# Is there a risk of damaging a laptop with another power adapter make?

It'll take a few days for a new adapter to arrive for one of the laptops which has the following input and output voltages

`input: 100-240V ~ 1.6A 50-60hz`

`output: 18.5V 3.5A LPS`

The other adapter has the following input and output voltages

`input: 100-240V ~ 1.5A 50-60hz`

`output: 19V 3.42A`

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Your old adapter might not have been a perfect match either. It's worth checking what voltage your notebook actually needs. This information is usually printed on the bottom. Providing a higher voltage definitely comes with risks that are hard to quantify. For what it's worth, I'd plug it into my notebook without hesitation. – Marcks Thomas May 16 '13 at 19:45
@Marcks Thomas - Do you mean at the bottom of the laptop? If there is a difference between the voltages, is it still worth plugging it in? – PeanutsMonkey May 16 '13 at 19:49

I would not use the other adapter. It provides too much voltage (these should be exact):

``````19V > 18.5V
``````

And it doesn't provide enough current (it's alright if the adapter provides more, but not less):

``````3.42A < 3.5A
``````

It's possible that it could work, depending upon how tolerant the Laptop is, but I wouldn't risk a laptop that I don't want to replace if the outputs on the adapters don't match up exactly

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Adapter-2: E2=19V I2=3.42A I2 in AC= 1.5A;

Adapter-1: E1=18.5V I1=3.5A I1 in AC= 1.6A;

E=Voltage; I=Amps; W=Watts;

``````W DC=E DC * I DC;
``````

``````W2=E2*I2=19*3.42=64.98 Watt
``````

``````W1=E1*I1=18.5*3.5=64.75 Watt
``````

Deviation accuracy capacity of electricity:

``````(W2/W1)*100%-100%=+0,36%
``````

Replacement should be of the same polarity, the difference in the supply voltage does not exceed 0.5V, and have sufficient capacity.

# Not use 10% criteria to laptop power supplay!

In general, post it became clear that the power is almost identical ... it was possible to finish the ode Electrical and arithmetic, but we have a little torment to useful conclusions.

Deviation accuracy voltage:

``````(E2/E1)*100%-100%=(19/18.5)*100-100=+2,7%
``````

Deviation accuracy DC:

``````(I2/I1)*100%-100%=(3,42/3,5)*100-100=-2,3%
``````

The efficiency of conversion from AC to DC:

W1~W2; E1 AC = E2 AC;

``````(I2 in AC/I1 in AC)*100%-100% = (1.5/1.6)*100%-100% = -6,25%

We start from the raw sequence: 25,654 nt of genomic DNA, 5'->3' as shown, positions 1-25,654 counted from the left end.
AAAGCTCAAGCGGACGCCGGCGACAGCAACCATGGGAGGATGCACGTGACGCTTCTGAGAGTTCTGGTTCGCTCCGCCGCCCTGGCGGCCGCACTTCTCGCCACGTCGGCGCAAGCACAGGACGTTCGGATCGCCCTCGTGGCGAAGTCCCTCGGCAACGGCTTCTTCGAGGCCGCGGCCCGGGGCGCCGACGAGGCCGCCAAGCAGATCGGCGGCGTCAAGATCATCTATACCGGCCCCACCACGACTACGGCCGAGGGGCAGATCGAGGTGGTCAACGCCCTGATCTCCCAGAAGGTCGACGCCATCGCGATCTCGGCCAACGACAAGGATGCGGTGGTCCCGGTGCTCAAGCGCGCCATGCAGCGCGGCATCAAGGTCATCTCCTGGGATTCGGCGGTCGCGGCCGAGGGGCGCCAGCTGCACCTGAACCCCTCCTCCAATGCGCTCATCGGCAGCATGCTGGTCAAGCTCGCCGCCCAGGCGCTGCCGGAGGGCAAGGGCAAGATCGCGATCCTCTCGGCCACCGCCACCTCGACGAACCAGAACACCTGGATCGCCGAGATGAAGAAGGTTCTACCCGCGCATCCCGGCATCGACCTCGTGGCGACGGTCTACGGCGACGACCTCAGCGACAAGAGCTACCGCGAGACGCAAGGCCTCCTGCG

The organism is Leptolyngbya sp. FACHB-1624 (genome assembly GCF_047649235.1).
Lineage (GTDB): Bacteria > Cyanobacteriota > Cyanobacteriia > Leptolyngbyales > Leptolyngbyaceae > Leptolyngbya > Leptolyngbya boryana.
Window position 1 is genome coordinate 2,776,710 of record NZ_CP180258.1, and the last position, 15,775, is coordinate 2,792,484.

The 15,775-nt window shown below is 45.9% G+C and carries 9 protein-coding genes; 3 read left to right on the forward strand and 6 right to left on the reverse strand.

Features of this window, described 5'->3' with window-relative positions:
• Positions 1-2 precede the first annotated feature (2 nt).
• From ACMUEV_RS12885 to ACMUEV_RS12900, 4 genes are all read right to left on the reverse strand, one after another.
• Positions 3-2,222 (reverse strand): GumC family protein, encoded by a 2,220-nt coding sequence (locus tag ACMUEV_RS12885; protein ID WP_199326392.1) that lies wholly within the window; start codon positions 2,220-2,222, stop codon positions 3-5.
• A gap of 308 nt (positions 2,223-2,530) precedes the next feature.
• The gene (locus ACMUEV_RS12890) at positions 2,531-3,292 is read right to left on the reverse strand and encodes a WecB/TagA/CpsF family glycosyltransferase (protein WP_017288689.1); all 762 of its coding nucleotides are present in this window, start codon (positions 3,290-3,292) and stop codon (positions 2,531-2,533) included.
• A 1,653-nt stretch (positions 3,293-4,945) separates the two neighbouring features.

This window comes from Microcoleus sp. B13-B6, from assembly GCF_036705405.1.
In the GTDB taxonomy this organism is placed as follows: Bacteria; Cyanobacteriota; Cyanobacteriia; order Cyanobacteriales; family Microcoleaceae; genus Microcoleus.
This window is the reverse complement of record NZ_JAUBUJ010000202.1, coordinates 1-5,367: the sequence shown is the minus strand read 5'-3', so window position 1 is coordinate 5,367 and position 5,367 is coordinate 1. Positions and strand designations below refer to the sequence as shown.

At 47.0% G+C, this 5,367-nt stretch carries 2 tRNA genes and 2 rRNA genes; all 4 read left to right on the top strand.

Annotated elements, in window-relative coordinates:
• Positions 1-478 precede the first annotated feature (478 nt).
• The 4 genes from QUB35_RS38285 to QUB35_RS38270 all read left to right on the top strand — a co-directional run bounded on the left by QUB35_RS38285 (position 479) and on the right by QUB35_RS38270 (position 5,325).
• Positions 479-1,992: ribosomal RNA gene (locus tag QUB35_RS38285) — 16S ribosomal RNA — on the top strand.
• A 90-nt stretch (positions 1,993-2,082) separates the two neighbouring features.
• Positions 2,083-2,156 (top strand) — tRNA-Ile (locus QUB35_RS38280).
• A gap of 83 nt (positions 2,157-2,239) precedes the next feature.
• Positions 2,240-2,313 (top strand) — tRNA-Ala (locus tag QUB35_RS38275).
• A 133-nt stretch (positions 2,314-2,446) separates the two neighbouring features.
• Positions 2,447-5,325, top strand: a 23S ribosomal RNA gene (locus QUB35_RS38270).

``````

Use it. Good luck!

Watch for temperature. Watch for characteristics of supply power at different CPU load as possible.

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Bad voltage mismatch and bad amperage mismatch each have different kinds of consequences.

With voltage, slightly underdoing it can result in performance problems, which could lead to hard drive problems (data corruption, etc.) but slightly overdoing it (no more than 10% or 20.5v total in your case) has never caused me any problems (I repair laptops and am stuck with mismatched power supplies all the time).

With amperage, even slightly overdoing it can fry components. But if your power supply is under-amped, you won't damage anything - the laptop simply won't start.

(This is my personal experience and also the "rule of thumb" taught to me by a guy who built audio receivers - he apparently learned a lot by trial and error when it came to this.)

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I agree: A slight over-Voltage (<10%) is not a problem. Over-Amperage could be damaging, but on a laptop it's usually not a big problem if the difference is less than 10%. The loader-circuit for the battery usually smooths this out. In this case the user is OK. Only the battery might re-charge a bit slower than usual. – Tonny May 16 '13 at 20:22
@Kristen Jukowski - So there is no risk of frying the laptop? – PeanutsMonkey May 16 '13 at 20:46
I would say with your given specs, no - you won't fry the laptop. Like @Tonny said, you're well within tolerance in either direction. And amperage is lower on the substitute supply, which is on the safe side. If anything, the laptop just won't power on. – Kristen Waite May 16 '13 at 20:59
Also, just another thing I've found when testing supplies - there's a reason why you see Amperage specs down to two decimal places and Voltage rounded to the half-volt. I've seen actual voltage on most supplies vary to within 1-2 volts of what's listed on the supply. I've seen 18-volt supplies putting out as much as 21! Of course, as others have noted, your hardware must be tolerant of these variations, but I've found that most modern (2007+) laptops' internal power/voltage regulators are designed handle voltage fluctuations. – Kristen Waite May 16 '13 at 21:12
The laptop will draw the current it needs, no more. The adapter's current specification merely indicates the maximum current the power supply can provide. 'Slightly overdoing it' won't fry components. Massively overdoing it is completely harmless too. – Marcks Thomas May 16 '13 at 23:10

You need to know the AC power specifications first of both items and they need to agree for best performance

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It may be okay to use the other adapter just by reading the specifications you've provided alone. The lower amperage should be okay because it doesn't vary by much from the amperage from the original one.

The problem lies within the voltage regulator inside your laptop. Since those 18.5 (19) volts are being reduced to microvolts for your motherboard components, you would need to see the tolerances of your voltage regulator. I would assume that a half volt difference should be tolerable, but I'm just guessing without any solid numbers. If you're the paranoid type, or don't want to risk it, I would get the specs on the voltage regulator first.

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